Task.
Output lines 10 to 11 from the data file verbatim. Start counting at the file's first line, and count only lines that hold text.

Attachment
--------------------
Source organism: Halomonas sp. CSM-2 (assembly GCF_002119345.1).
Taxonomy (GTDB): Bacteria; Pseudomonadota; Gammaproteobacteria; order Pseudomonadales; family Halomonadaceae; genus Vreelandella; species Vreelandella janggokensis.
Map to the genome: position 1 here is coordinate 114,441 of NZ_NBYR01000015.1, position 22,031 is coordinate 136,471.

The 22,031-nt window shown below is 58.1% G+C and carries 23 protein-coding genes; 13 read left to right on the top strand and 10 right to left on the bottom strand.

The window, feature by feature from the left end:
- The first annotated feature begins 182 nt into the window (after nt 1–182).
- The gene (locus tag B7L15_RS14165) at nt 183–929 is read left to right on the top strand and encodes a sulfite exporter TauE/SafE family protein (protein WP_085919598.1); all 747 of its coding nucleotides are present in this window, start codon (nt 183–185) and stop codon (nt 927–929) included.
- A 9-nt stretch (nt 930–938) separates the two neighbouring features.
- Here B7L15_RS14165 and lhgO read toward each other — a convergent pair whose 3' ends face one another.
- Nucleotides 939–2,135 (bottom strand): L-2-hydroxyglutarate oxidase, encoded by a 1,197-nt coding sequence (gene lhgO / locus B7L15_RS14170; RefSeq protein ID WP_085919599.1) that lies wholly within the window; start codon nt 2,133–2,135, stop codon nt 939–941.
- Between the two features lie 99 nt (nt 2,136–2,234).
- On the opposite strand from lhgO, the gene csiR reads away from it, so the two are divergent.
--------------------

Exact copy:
- Nucleotides 939–2,135 (bottom strand): L-2-hydroxyglutarate oxidase, encoded by a 1,197-nt coding sequence (gene lhgO / locus B7L15_RS14170; RefSeq protein ID WP_085919599.1) that lies wholly within the window; start codon nt 2,133–2,135, stop codon nt 939–941.
- Between the two features lie 99 nt (nt 2,136–2,234).